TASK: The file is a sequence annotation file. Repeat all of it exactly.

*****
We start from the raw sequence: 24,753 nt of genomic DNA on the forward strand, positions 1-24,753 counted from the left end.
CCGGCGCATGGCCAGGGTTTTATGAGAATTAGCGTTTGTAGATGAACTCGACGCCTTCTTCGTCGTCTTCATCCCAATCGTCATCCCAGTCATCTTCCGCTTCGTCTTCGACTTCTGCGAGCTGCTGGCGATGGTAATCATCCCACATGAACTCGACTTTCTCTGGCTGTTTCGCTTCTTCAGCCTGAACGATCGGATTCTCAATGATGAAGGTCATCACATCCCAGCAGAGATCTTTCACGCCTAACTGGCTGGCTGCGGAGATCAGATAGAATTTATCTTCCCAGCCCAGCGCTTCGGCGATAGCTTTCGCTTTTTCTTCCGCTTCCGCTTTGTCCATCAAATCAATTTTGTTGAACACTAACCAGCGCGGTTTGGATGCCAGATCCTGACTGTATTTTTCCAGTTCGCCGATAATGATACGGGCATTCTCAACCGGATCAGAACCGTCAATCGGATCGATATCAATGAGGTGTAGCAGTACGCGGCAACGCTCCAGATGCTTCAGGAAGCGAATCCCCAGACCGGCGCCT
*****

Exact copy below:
We start from the raw sequence: 24,753 nt of genomic DNA on the forward strand, positions 1-24,753 counted from the left end.
CCGGCGCATGGCCAGGGTTTTATGAGAATTAGCGTTTGTAGATGAACTCGACGCCTTCTTCGTCGTCTTCATCCCAATCGTCATCCCAGTCATCTTCCGCTTCGTCTTCGACTTCTGCGAGCTGCTGGCGATGGTAATCATCCCACATGAACTCGACTTTCTCTGGCTGTTTCGCTTCTTCAGCCTGAACGATCGGATTCTCAATGATGAAGGTCATCACATCCCAGCAGAGATCTTTCACGCCTAACTGGCTGGCTGCGGAGATCAGATAGAATTTATCTTCCCAGCCCAGCGCTTCGGCGATAGCTTTCGCTTTTTCTTCCGCTTCCGCTTTGTCCATCAAATCAATTTTGTTGAACACTAACCAGCGCGGTTTGGATGCCAGATCCTGACTGTATTTTTCCAGTTCGCCGATAATGATACGGGCATTCTCAACCGGATCAGAACCGTCAATCGGATCGATATCAATGAGGTGTAGCAGTACGCGGCAACGCTCCAGATGCTTCAGGAAGCGAATCCCCAGACCGGCGCCT